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Love, Scream, and Struggle: THE BEST THINGS TO REMEMBER when writing a highly emotional scene Show, don't tell; it's the golden rule of writing. I get it, you hear it everywhere you turn, and by now (even if you don't totally get it), you've become desensitized to the mantra. It's actually a pretty hard thing to master. Believe or not, all writers struggle to show, but I hope this lesson will help you out! NO EMOTION WORDS USE ACTION No, your character isn't sad, happy, devastated, in pain, angry, nervous, scared, or worried. Don't use words like this that describe emotions They cut down on the hit of your scene, and they're harder for readers to connect to/get emotional over Instead of being angry, your character is screaming, has their fists tightly clenched, and is trembling. See what I did? I took the emotion, thought of how to show it, and used that instead. It adds a little oomph, and it's more sensory for your reader USE SETTING USE PERCEPTIONS I dig this one. Your character is sad? No, your character is suddenly seeing their lover not as their lover, but something they just lost in battle. Their perception of what that person is changed. Love turns to loss, smiling turns to tears. Nothing is the same after the emotional action hits Your character is happy? Yeah, no they're not. Your character is noticing the tiniest, most delicate things about their new car that are, in all honesty, kind of weird to notice on just a normal car. When you love something, you notice more. When it makes you sad, you try to close it out. See? GO OUT OF BOUNDS High emotion often means lovw ability to think things through. It's okay to make your character wander from their borders during highly emotional moments. Make themm kick, scream, kiss harder, throw stuff, break down sobbing, knock out some teeth. I promise, it's okay! You're not out of bounds! USE DIALOGUE Angry? You'll say things you really don't mean. Sad? You'll hide the truth. Happy? You'll confess. Use these human faults to vour advantage. Alter your character's dialogue, word choice, and ability to open up during highly emotional scenes to portray what they feel through their words! PRACTICE, PRACTICE, PRACTICE! This is not easy to master. It seems simple, but it can be frustrating time consuming, and confusing. Take some time to sit and make lists. Scour your piece for emotion words, and replace them with other representations of that emotion. Get a little frustrated! It's okay to have to practice this, and if you do regularly and the right way, you will get better. It just takes time. Presented by: Olivia Paige at www.oliviapaigewrites.tumblr.com oliviapaigewrites:THIS IS AN IMPORTANT ONE! Don’t ignore this in your writing!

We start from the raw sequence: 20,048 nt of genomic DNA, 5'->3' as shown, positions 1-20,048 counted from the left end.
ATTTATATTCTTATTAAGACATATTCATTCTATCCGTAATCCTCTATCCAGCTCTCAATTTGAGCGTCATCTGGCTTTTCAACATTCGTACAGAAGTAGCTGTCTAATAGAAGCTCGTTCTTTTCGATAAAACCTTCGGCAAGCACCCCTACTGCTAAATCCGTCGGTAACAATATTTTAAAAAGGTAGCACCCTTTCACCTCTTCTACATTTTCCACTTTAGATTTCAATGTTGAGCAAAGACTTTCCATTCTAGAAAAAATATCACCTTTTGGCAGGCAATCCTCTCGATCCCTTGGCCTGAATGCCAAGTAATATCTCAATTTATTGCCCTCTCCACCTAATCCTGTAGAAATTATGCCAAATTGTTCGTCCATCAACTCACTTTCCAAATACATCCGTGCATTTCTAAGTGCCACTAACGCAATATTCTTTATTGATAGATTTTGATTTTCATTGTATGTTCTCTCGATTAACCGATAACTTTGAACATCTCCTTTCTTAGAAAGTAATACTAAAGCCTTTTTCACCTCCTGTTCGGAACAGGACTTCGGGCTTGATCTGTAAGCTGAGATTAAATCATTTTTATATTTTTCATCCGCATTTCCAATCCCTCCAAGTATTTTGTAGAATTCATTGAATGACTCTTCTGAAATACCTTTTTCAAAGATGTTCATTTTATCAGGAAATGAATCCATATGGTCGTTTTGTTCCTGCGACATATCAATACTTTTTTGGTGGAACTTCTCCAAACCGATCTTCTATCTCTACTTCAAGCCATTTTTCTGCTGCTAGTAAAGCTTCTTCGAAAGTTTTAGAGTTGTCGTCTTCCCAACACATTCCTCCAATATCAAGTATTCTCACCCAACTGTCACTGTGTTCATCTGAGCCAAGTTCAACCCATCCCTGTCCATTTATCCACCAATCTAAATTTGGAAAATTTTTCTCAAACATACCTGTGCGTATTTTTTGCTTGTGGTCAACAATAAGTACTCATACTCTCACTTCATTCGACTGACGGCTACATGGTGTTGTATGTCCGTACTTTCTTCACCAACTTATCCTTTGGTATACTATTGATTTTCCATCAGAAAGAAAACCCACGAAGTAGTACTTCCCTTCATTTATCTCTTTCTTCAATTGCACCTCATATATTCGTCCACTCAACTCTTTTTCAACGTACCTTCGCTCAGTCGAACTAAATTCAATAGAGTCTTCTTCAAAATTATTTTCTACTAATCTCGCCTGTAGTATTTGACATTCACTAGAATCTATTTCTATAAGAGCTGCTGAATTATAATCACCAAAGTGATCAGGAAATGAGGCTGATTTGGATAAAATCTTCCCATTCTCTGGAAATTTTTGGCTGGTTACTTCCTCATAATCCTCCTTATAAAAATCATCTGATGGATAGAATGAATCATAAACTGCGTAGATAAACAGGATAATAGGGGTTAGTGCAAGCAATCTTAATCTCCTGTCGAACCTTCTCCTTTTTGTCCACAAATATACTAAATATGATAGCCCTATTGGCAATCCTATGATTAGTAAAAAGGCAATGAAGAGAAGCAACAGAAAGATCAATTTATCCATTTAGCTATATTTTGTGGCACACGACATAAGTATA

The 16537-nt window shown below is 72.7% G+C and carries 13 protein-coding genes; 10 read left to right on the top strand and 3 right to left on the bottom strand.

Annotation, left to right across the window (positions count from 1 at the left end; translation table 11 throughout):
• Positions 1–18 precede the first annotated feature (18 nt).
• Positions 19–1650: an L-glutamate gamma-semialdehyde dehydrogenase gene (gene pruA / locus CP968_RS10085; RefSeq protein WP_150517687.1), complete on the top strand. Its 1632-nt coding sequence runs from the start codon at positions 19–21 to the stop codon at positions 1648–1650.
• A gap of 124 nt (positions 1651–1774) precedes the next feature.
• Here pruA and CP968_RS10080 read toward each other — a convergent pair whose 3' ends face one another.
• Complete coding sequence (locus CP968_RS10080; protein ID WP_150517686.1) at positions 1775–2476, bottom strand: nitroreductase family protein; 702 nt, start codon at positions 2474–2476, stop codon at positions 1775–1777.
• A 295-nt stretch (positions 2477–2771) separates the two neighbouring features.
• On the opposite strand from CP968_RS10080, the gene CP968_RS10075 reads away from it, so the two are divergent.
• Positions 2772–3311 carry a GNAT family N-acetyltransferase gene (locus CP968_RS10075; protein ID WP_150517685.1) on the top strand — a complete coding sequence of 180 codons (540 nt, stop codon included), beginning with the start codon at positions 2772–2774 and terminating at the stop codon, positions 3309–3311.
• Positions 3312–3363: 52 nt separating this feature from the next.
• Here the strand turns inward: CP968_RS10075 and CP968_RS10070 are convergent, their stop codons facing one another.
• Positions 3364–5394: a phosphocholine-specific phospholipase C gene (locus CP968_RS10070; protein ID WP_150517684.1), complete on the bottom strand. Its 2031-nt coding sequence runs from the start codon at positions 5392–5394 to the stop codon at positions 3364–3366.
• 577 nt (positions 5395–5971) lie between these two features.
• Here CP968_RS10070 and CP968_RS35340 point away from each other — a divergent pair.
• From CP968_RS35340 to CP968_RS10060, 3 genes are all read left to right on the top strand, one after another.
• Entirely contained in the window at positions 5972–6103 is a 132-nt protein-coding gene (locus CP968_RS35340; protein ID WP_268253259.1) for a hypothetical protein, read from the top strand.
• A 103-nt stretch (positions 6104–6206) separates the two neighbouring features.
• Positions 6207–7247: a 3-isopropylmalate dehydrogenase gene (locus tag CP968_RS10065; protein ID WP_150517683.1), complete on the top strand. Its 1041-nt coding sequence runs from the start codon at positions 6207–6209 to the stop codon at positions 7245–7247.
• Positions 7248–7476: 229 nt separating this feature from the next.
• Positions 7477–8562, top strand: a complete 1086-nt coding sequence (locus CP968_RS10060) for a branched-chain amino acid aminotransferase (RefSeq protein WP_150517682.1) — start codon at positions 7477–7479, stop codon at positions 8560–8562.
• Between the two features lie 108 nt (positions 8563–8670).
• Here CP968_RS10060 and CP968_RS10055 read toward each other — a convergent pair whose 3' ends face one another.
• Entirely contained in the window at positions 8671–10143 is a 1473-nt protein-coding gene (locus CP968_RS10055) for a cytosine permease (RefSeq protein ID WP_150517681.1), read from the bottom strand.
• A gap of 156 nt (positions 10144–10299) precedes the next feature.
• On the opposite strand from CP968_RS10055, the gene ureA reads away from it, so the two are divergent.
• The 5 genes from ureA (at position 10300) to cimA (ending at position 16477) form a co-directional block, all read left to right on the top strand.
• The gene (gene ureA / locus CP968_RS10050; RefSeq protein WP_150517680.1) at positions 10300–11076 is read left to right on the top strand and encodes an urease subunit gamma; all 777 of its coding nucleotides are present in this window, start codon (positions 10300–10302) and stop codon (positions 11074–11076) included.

Love, Scream, and Struggle: THE BEST THINGS TO
 REMEMBER
 when writing a highly emotional
 scene
 Show, don't tell; it's the golden rule of writing. I get it, you hear it
 everywhere you turn, and by now (even if you don't totally get it),
 you've become desensitized to the mantra. It's actually a pretty
 hard thing to master. Believe or not, all writers struggle to show,
 but I hope this lesson will help you out!
 NO EMOTION WORDS
 USE ACTION
 No, your character isn't sad, happy,
 devastated, in pain, angry, nervous,
 scared, or worried. Don't use words
 like this that describe emotions
 They cut down on the hit of your
 scene, and they're harder for readers
 to connect to/get emotional over
 Instead of being angry, your
 character is screaming, has their
 fists tightly clenched, and is
 trembling. See what I did? I took the
 emotion, thought of how to show it,
 and used that instead. It adds a little
 oomph, and it's more sensory for
 your reader
 USE SETTING
 USE PERCEPTIONS
 I dig this one. Your character is sad?
 No, your character is suddenly
 seeing their lover not as their lover,
 but something they just lost in
 battle. Their perception of what that
 person is changed. Love turns to
 loss, smiling turns to tears. Nothing
 is the same after the emotional
 action hits
 Your character is happy? Yeah, no
 they're not. Your character is
 noticing the tiniest, most delicate
 things about their new car that are,
 in all honesty, kind of weird to notice
 on just a normal car. When you love
 something, you notice more. When it
 makes you sad, you try to close it
 out. See?
 GO OUT OF BOUNDS
 High emotion often means lovw
 ability to think things through. It's
 okay to make your character wander
 from their borders during highly
 emotional moments. Make themm
 kick, scream, kiss harder, throw
 stuff, break down sobbing, knock
 out some teeth. I promise, it's okay!
 You're not out of bounds!
 USE DIALOGUE
 Angry? You'll say things you really
 don't mean. Sad? You'll hide the
 truth. Happy? You'll confess. Use
 these human faults to vour
 advantage. Alter your character's
 dialogue, word choice, and ability to
 open up during highly emotional
 scenes to portray what they feel
 through their words!
 PRACTICE, PRACTICE, PRACTICE!
 This is not easy to master. It seems simple, but it can be frustrating
 time consuming, and confusing. Take some time to sit and make
 lists. Scour your piece for emotion words, and replace them with
 other representations of that emotion. Get a little frustrated! It's okay
 to have to practice this, and if you do regularly and the right way, you
 will get better. It just takes time.
 Presented by: Olivia Paige at www.oliviapaigewrites.tumblr.com
oliviapaigewrites:THIS IS AN IMPORTANT ONE! Don’t ignore this in your writing!

oliviapaigewrites:THIS IS AN IMPORTANT ONE! Don’t ignore this in your writing!